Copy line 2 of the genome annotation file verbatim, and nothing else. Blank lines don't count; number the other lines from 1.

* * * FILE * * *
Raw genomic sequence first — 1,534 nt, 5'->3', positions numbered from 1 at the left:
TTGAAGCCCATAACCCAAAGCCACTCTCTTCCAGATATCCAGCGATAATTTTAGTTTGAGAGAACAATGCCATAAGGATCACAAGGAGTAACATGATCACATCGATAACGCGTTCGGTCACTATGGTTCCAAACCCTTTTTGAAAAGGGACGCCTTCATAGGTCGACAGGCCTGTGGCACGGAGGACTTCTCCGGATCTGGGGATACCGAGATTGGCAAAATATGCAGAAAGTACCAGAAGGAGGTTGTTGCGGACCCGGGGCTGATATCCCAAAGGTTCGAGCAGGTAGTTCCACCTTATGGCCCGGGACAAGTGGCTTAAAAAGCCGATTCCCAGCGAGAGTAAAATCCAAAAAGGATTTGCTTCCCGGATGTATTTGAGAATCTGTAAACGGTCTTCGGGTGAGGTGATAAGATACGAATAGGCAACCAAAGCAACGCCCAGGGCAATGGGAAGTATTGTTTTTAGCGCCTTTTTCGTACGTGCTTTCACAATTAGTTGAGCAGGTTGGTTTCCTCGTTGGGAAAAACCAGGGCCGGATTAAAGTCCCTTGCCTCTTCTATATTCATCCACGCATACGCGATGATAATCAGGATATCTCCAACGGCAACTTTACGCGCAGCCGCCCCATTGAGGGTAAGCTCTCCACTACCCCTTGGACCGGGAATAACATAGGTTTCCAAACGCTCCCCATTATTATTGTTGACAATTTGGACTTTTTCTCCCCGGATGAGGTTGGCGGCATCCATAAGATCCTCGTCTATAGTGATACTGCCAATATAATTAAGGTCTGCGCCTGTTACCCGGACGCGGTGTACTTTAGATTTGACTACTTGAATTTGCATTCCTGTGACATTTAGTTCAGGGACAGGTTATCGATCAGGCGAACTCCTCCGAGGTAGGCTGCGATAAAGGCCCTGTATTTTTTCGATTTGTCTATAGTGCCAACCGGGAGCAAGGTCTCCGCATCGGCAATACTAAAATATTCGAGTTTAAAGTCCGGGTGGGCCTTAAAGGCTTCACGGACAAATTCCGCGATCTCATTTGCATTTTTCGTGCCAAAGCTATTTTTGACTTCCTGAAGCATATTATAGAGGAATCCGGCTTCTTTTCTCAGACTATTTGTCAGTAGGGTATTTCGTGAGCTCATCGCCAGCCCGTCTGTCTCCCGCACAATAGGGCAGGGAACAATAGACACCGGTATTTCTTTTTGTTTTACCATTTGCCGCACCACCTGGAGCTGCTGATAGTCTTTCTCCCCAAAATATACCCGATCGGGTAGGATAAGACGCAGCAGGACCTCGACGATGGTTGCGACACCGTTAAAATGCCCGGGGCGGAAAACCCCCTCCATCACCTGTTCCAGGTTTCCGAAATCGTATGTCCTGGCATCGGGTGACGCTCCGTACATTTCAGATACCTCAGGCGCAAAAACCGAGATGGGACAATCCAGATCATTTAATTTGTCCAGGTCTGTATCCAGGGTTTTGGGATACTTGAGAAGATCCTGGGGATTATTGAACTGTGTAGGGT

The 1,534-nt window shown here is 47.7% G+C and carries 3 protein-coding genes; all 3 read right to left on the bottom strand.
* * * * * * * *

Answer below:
TTGAAGCCCATAACCCAAAGCCACTCTCTTCCAGATATCCAGCGATAATTTTAGTTTGAGAGAACAATGCCATAAGGATCACAAGGAGTAACATGATCACATCGATAACGCGTTCGGTCACTATGGTTCCAAACCCTTTTTGAAAAGGGACGCCTTCATAGGTCGACAGGCCTGTGGCACGGAGGACTTCTCCGGATCTGGGGATACCGAGATTGGCAAAATATGCAGAAAGTACCAGAAGGAGGTTGTTGCGGACCCGGGGCTGATATCCCAAAGGTTCGAGCAGGTAGTTCCACCTTATGGCCCGGGACAAGTGGCTTAAAAAGCCGATTCCCAGCGAGAGTAAAATCCAAAAAGGATTTGCTTCCCGGATGTATTTGAGAATCTGTAAACGGTCTTCGGGTGAGGTGATAAGATACGAATAGGCAACCAAAGCAACGCCCAGGGCAATGGGAAGTATTGTTTTTAGCGCCTTTTTCGTACGTGCTTTCACAATTAGTTGAGCAGGTTGGTTTCCTCGTTGGGAAAAACCAGGGCCGGATTAAAGTCCCTTGCCTCTTCTATATTCATCCACGCATACGCGATGATAATCAGGATATCTCCAACGGCAACTTTACGCGCAGCCGCCCCATTGAGGGTAAGCTCTCCACTACCCCTTGGACCGGGAATAACATAGGTTTCCAAACGCTCCCCATTATTATTGTTGACAATTTGGACTTTTTCTCCCCGGATGAGGTTGGCGGCATCCATAAGATCCTCGTCTATAGTGATACTGCCAATATAATTAAGGTCTGCGCCTGTTACCCGGACGCGGTGTACTTTAGATTTGACTACTTGAATTTGCATTCCTGTGACATTTAGTTCAGGGACAGGTTATCGATCAGGCGAACTCCTCCGAGGTAGGCTGCGATAAAGGCCCTGTATTTTTTCGATTTGTCTATAGTGCCAACCGGGAGCAAGGTCTCCGCATCGGCAATACTAAAATATTCGAGTTTAAAGTCCGGGTGGGCCTTAAAGGCTTCACGGACAAATTCCGCGATCTCATTTGCATTTTTCGTGCCAAAGCTATTTTTGACTTCCTGAAGCATATTATAGAGGAATCCGGCTTCTTTTCTCAGACTATTTGTCAGTAGGGTATTTCGTGAGCTCATCGCCAGCCCGTCTGTCTCCCGCACAATAGGGCAGGGAACAATAGACACCGGTATTTCTTTTTGTTTTACCATTTGCCGCACCACCTGGAGCTGCTGATAGTCTTTCTCCCCAAAATATACCCGATCGGGTAGGATAAGACGCAGCAGGACCTCGACGATGGTTGCGACACCGTTAAAATGCCCGGGGCGGAAAACCCCCTCCATCACCTGTTCCAGGTTTCCGAAATCGTATGTCCTGGCATCGGGTGACGCTCCGTACATTTCAGATACCTCAGGCGCAAAAACCGAGATGGGACAATCCAGATCATTTAATTTGTCCAGGTCTGTATCCAGGGTTTTGGGATACTTGAGAAGATCCTGGGGATTATTGAACTGTGTAGGGT